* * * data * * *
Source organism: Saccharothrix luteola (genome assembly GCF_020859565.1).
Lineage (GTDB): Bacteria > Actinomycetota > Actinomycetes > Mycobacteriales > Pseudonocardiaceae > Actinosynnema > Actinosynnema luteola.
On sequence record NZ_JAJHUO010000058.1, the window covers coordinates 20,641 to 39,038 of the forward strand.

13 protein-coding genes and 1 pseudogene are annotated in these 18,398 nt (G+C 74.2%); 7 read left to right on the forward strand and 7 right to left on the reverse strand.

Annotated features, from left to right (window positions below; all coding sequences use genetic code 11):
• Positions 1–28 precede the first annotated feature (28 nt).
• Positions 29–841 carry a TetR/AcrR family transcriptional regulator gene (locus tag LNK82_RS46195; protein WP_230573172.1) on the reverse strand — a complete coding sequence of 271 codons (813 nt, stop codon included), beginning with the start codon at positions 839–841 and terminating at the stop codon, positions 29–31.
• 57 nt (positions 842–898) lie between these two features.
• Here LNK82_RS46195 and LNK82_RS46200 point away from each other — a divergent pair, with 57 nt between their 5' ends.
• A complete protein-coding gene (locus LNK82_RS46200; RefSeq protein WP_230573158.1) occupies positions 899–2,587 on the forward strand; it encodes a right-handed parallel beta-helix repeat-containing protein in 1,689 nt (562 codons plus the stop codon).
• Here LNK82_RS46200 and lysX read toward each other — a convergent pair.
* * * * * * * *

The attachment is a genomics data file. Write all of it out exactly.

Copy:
Source organism: Saccharothrix luteola (genome assembly GCF_020859565.1).
Lineage (GTDB): Bacteria > Actinomycetota > Actinomycetes > Mycobacteriales > Pseudonocardiaceae > Actinosynnema > Actinosynnema luteola.
On sequence record NZ_JAJHUO010000058.1, the window covers coordinates 20,641 to 39,038 of the forward strand.

13 protein-coding genes and 1 pseudogene are annotated in these 18,398 nt (G+C 74.2%); 7 read left to right on the forward strand and 7 right to left on the reverse strand.

Annotated features, from left to right (window positions below; all coding sequences use genetic code 11):
• Positions 1–28 precede the first annotated feature (28 nt).
• Positions 29–841 carry a TetR/AcrR family transcriptional regulator gene (locus tag LNK82_RS46195; protein WP_230573172.1) on the reverse strand — a complete coding sequence of 271 codons (813 nt, stop codon included), beginning with the start codon at positions 839–841 and terminating at the stop codon, positions 29–31.
• 57 nt (positions 842–898) lie between these two features.
• Here LNK82_RS46195 and LNK82_RS46200 point away from each other — a divergent pair, with 57 nt between their 5' ends.
• A complete protein-coding gene (locus LNK82_RS46200; RefSeq protein WP_230573158.1) occupies positions 899–2,587 on the forward strand; it encodes a right-handed parallel beta-helix repeat-containing protein in 1,689 nt (562 codons plus the stop codon).
• Here LNK82_RS46200 and lysX read toward each other — a convergent pair.